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Living with sarcoidosis can be scarier than any Halloween horror


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banner image for "Float Like a Buttahfly," a column by Kerry Wong, depicting a butterfly winding through the sky

I was 7 years old when I saw “Poltergeist,” the 1982 film about a family that moves into a house possessed by angry spirits. While there are countless frightening moments in the film, the worst for me was when 8-year-old Robbie is attacked by his doll, a clown that smiles wickedly from a rocking chair as it waits for its moment to pounce.

As if the movie weren’t enough, my sister recreated the scene when we got home, leaving me in bed with my doll clown on her rocking chair, staring at me with its own sinister smile. Absolutely terrifying.

To this day, I cannot be around clowns. Forget the circus — I can’t watch a film or read a book that features them. I felt validated when I learned that it wasn’t just me. Coulrophobia, or fear of clowns, is a real and fairly common phenomenon. Yet the prevalence of evil clowns in pop culture proves that some people truly enjoy being scared.

This is the time of year that those people look forward to most. As we approach Halloween, haunted houses abound and horror films are shown around the clock. People shop for creepy costumes and find ways to spook one another, all in the name of fun. I can (somewhat) understand the appeal: Horror films offer a safety net for their audience. There is a scare, perhaps even a jump, but everyone knows there’s no real danger.

I’ll pass on all of that, especially now. Living with sarcoidosis, there is more than enough to be afraid of — and this fear is real.

The frights of chronic illness

It begins before the diagnosis, when we experience pain, fatigue, shortness of breath, and more. It can take several years and even more doctors to get an accurate diagnosis. With each of those visits and each of those tests, fear of the unknown leaves us wondering and worrying.

When we are diagnosed, there can be a moment of relief, but fear of the unknown remains, as most of us have never heard of sarcoidosis. A quick Google search might lead to something like the Bernie Mac Foundation, where we learn that the disease led to the death of this popular actor and comedian. At that point, it’s only natural to fear that we may have the same fate.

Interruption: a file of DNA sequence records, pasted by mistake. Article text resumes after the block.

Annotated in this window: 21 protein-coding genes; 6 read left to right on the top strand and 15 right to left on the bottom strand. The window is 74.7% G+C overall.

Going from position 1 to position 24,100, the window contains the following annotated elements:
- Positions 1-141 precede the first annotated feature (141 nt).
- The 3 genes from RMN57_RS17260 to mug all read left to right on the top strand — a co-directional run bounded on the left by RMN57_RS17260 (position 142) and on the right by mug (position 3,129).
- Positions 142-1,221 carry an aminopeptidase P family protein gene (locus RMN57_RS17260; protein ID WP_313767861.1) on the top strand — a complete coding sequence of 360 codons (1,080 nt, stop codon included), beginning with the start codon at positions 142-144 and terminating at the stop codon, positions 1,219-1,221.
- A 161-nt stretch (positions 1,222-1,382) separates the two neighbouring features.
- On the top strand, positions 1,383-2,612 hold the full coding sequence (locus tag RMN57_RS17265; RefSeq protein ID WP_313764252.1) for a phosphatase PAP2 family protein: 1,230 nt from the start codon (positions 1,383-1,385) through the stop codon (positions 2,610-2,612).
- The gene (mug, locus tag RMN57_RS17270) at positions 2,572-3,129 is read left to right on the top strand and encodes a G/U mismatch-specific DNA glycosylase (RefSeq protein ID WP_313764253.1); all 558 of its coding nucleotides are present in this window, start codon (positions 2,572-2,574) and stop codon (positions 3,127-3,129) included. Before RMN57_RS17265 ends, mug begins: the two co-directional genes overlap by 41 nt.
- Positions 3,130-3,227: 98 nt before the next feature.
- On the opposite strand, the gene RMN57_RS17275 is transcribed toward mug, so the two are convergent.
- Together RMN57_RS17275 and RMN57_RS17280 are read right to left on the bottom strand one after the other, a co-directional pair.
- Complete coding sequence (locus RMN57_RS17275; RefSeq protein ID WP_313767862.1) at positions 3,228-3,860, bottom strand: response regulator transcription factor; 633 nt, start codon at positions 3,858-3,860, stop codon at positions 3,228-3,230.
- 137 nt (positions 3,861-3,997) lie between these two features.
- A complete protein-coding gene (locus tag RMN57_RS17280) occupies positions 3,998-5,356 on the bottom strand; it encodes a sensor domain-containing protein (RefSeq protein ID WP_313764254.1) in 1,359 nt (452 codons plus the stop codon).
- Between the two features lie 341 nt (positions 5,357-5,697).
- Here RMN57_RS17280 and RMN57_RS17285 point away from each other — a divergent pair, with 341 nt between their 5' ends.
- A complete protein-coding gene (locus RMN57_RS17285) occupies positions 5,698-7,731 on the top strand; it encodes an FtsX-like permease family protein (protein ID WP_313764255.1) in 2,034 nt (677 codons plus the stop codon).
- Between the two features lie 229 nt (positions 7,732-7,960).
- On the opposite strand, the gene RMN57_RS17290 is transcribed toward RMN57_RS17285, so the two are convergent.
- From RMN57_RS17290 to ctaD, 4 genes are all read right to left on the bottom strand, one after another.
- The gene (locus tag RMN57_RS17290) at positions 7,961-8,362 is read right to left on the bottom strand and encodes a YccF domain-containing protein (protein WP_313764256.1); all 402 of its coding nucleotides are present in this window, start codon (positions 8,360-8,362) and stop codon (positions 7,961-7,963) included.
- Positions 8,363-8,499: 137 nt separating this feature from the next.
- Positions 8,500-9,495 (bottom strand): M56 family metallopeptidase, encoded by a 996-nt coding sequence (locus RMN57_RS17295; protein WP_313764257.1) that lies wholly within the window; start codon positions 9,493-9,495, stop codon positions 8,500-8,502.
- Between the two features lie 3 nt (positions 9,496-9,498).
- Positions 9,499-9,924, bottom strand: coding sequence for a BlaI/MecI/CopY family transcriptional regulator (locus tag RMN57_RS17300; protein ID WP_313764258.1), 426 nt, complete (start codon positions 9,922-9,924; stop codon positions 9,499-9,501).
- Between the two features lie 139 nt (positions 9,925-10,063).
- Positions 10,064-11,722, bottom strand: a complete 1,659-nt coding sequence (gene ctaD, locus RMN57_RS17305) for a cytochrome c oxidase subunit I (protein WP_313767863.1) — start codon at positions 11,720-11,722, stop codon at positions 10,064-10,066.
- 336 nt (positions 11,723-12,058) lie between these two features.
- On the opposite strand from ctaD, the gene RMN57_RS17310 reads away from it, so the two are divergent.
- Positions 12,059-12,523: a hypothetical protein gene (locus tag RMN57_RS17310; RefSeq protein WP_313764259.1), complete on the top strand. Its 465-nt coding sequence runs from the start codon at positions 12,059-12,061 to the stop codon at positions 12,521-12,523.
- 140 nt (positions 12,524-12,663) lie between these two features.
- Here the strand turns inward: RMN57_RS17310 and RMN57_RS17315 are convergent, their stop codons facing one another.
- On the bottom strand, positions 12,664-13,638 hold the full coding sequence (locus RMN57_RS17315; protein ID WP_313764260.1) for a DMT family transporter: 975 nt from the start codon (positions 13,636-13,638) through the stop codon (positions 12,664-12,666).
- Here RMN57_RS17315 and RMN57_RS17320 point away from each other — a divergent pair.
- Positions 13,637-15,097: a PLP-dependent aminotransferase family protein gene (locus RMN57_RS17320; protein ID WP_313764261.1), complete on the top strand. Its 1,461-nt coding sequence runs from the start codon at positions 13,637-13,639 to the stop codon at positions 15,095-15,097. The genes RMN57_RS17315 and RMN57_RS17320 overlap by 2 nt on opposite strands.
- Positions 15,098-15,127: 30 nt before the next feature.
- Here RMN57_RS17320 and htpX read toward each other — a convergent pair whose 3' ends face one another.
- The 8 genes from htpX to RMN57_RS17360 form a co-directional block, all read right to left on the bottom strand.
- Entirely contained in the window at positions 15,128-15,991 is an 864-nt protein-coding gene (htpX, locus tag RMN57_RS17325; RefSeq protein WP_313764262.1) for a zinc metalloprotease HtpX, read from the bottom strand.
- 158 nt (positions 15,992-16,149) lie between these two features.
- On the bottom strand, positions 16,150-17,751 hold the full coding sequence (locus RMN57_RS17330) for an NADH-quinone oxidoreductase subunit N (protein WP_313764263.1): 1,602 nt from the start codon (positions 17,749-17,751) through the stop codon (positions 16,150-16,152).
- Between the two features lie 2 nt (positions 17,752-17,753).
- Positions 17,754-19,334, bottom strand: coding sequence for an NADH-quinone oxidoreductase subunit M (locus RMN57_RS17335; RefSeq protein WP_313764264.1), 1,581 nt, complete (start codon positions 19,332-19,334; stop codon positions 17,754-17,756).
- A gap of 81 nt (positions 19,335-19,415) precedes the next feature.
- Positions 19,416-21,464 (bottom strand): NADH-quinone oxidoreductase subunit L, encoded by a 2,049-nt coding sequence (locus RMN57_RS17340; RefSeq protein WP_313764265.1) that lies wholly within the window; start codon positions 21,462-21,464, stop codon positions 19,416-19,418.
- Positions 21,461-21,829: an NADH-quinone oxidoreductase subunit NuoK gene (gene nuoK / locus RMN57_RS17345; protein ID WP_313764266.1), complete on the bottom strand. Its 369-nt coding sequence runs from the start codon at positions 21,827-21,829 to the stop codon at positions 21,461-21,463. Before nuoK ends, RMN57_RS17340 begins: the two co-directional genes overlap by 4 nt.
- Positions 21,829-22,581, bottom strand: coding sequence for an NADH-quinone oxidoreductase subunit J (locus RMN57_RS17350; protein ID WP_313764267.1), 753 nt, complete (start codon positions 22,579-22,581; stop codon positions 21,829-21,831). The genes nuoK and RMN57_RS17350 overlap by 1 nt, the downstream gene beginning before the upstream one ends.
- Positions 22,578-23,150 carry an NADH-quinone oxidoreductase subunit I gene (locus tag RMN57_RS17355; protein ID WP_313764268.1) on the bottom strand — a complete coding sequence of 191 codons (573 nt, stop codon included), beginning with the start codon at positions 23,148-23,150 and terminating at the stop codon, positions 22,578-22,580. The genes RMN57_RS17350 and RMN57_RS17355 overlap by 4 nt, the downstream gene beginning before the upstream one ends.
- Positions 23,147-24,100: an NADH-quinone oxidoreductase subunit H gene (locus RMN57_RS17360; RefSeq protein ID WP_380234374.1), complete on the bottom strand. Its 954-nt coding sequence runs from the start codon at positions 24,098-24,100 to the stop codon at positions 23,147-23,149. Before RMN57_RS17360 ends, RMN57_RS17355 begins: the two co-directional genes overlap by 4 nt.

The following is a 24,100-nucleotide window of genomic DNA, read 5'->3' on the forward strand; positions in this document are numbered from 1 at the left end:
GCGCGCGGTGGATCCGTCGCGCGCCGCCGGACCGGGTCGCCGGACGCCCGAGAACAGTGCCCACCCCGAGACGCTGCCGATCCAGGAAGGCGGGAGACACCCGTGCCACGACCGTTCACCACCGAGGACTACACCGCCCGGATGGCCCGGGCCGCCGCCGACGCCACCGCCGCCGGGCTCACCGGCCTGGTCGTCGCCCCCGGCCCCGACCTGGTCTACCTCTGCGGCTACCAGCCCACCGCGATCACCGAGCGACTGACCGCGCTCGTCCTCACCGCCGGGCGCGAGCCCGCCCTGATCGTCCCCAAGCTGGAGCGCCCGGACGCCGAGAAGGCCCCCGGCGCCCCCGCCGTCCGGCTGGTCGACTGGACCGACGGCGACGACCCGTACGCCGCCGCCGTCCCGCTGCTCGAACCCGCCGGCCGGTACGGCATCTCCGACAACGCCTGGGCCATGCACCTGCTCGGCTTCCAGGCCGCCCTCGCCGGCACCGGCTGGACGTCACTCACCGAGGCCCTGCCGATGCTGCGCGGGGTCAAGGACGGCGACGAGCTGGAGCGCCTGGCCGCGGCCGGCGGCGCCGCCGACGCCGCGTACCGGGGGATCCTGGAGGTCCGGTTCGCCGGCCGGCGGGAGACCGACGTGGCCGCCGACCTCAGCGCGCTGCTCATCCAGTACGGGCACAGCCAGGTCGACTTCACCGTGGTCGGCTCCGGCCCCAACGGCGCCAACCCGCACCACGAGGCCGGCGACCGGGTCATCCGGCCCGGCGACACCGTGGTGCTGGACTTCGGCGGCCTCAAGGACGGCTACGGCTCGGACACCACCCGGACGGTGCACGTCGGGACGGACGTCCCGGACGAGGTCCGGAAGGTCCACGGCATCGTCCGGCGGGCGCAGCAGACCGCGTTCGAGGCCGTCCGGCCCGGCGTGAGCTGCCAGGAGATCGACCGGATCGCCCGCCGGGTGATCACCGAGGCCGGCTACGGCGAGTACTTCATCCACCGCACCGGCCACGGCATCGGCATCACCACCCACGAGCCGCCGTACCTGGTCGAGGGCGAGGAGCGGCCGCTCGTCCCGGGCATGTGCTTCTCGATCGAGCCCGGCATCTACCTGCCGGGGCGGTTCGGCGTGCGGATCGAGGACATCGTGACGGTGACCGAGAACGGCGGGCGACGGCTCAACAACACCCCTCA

As we learn more about the disease, we discover that sarcoidosis can affect any part of the body, and there is no cure. Even if the disease isn’t fatal for us, it can bring years — even decades — of suffering. We learn that there aren’t many treatments, and those that do exist can cause severe side effects.

If we are able to find just the right combination to bring our symptoms under control, there can still be fear. We may be grateful for the progress, but afraid it may not last, because:

  • Symptoms may return for any reason, or no reason at all.
  • The disease may progress or develop in other organs.
  • Insurance plans or formularies may change and no longer cover the necessary treatment.
  • Our doctors may leave their practices, and new doctors may not understand our disease as well.

One great thing that comes with this disease is the supportive community that becomes an extended family. But with a family that is affected by sarcoidosis, it feels like every day I see someone who’s struggling, suffering, or has passed away as a result of this condition. That can cause fear on two levels: It’s awful to think of losing so many close friends, and losing them also makes us more aware of our own mortality.

Perhaps the greatest fear for many of us isn’t the disease itself, but how others will respond to it. Who should we tell, and how should we tell it? What will they think of us? If we need accommodations at work, colleagues don’t always understand; they may see us as lazy rather than legitimately sick. When we aren’t well enough to socialize, many whom we thought of as friends tend to fade away. Even when we have wonderful caregivers, we often feel like a burden, and a little voice in the back of our heads says they feel it, too.

The “Scream” series (the one exception to my avoidance of all things frightful) offers very specific rules for how to survive a horror movie. These films enable us to laugh at the fear, even through the fear. With sarcoidosis, there are no rules. It’s easy to get swallowed up by that fear, even paralyzed by it. But if we can find ways to laugh, and people to laugh with, living with sarcoidosis can be a little less scary.

“Laughter is poison to fear.” George R.R. Martin, “A Game of Thrones”

Note: Sarcoidosis News is strictly a news and information website about the disease. It does not provide medical advice, diagnosis, or treatment. This content is not intended to be a substitute for professional medical advice, diagnosis, or treatment. Always seek the advice of your physician or other qualified health provider with any questions you may have regarding a medical condition. Never disregard professional medical advice or delay in seeking it because of something you have read on this website. The opinions expressed in this column are not those of Sarcoidosis News or its parent company, BioNews, and are intended to spark discussion about issues pertaining to sarcoidosis.

The post Living with sarcoidosis can be scarier than any Halloween horror appeared first on Sarcoidosis News.

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